Saturday, May 22, 2010

To DIY or not to DIY that is the question.

After my abortive attempt to bleed the fuel system the other day, Herbie's engine is now running again. Had I been more experienced it would have been reasonably straightforward and I wouldn't have bust the head off a bleed screw. The replacement part wasn't cheap, but I still have saved money by doing the engine service myself. However, it might have been a different story if I had done more serious damage.

DIY jobs don't always save money. By the time you have bought tools, wasted a piece of wood, broken something or whatever you could end up a lot worse off than paying someone else to do the job.

So why DIY? Because you learn. After fitting the replacment part today and finally bleeding the fuel system I started the engine only to find that the engine raced away uncontrollably. After pulling the stop button I pondered, then consulted Steve, one of the mechanics at the boatyard. He pointed out that the only thing that had changed was the new engine part, so take a look at that.

It was adjustable. Using two spanners the inner core of the bleed unit could be moved in and out. The packet it came in was labelled anti stall. Hmm. Maybe it controls minimum engine speed. And it did. A few turns of the spanner and I can now control the idle speed and the engine works fine.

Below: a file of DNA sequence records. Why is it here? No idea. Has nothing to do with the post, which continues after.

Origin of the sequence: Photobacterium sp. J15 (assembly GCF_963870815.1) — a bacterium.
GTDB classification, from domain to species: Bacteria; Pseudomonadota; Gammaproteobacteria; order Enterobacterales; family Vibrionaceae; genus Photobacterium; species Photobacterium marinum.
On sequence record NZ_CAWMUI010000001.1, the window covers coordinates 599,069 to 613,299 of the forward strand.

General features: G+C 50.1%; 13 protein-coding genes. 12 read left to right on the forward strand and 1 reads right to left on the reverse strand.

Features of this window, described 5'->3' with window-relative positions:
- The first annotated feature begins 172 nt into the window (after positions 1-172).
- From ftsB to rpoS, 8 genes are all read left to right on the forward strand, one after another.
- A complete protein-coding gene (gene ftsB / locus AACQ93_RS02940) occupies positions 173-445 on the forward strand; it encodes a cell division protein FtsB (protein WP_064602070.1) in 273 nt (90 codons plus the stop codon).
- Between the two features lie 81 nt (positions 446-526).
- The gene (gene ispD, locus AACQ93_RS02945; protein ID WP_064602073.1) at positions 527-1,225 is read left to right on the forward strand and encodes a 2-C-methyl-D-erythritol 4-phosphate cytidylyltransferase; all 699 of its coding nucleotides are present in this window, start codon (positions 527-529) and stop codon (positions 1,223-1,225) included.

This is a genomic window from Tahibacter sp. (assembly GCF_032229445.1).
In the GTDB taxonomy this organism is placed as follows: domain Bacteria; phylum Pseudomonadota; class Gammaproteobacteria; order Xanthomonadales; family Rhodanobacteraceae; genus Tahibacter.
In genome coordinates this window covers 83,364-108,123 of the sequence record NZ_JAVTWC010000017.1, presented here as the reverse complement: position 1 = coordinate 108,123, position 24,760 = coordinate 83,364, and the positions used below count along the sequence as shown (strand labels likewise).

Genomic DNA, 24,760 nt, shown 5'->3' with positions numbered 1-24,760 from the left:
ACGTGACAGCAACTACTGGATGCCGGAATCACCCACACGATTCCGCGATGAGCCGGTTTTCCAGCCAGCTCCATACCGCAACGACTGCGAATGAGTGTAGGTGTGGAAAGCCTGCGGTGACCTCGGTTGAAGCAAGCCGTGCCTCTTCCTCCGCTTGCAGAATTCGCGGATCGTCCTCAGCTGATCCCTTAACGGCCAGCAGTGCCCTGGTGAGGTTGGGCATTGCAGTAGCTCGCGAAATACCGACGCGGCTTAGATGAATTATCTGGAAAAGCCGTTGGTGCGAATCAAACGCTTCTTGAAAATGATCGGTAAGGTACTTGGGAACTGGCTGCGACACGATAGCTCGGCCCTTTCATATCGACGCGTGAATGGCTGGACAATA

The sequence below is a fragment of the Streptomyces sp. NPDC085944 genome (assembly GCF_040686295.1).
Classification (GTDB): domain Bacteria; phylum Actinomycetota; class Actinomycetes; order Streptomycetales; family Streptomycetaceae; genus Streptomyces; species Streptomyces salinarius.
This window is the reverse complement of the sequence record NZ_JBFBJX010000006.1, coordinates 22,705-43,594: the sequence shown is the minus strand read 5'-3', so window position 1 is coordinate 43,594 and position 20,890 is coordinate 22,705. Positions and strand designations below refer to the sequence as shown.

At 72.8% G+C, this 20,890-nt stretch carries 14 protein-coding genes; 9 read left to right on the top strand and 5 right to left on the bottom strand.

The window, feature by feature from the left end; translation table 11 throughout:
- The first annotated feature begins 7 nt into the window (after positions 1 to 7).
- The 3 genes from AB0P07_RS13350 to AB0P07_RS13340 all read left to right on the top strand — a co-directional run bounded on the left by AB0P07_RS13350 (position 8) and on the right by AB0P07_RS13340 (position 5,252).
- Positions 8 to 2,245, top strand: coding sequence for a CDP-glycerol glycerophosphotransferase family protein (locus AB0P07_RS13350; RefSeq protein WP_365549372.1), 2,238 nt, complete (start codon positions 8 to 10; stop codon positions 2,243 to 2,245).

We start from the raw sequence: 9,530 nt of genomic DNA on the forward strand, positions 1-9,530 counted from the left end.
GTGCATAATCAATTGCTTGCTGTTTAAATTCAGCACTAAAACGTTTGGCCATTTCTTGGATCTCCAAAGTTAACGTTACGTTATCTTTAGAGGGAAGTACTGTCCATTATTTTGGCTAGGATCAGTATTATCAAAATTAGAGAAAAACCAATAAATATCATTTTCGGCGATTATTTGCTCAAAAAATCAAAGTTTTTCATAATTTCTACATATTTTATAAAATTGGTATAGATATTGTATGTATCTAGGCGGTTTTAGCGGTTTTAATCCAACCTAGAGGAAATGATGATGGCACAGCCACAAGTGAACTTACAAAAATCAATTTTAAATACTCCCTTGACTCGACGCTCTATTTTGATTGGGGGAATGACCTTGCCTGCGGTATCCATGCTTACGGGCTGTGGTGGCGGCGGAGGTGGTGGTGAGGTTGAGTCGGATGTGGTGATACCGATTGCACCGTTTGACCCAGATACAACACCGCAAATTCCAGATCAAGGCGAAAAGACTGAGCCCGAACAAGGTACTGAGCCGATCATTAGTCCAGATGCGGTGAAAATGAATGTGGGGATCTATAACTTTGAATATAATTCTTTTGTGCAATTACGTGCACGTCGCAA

The moral of the story is either

a) that by doing a job myself I now know a lot more about the engine than I did before and that might come in handy.

Or b) don't mess with what you don't understand you might do more harm than good.

You decide.


Vallypee said...

That question creates quite a dilemma in this camp! It's always difficult to know in advance whether you have the skills to do a job properly and it's usually only when things have gone wrong that you find out you haven't got said skills. Financial constraints often persuade us to DIY jobs, only to end up finding it costs more to fix the blunder than the professional would have done. But as you say, Neil, you learn all the time..

Bill Rodgers said...

1. you have at least a minimum of mechanical aptitude and
2.) You do learn by doing.
I vote for DIY. Usually I find the cost of the proper tools means you don't save much money and it takes twice as long to do than it should.
But, next time you'll do it faster and a whole lot cheaper. Also, in the case of narrowboating or any kind of boating that knowledge may save you when you're not near proper help. I have to admit though, the satisfaction of DIY'ing it has lost some of it's charm as I've gotten older.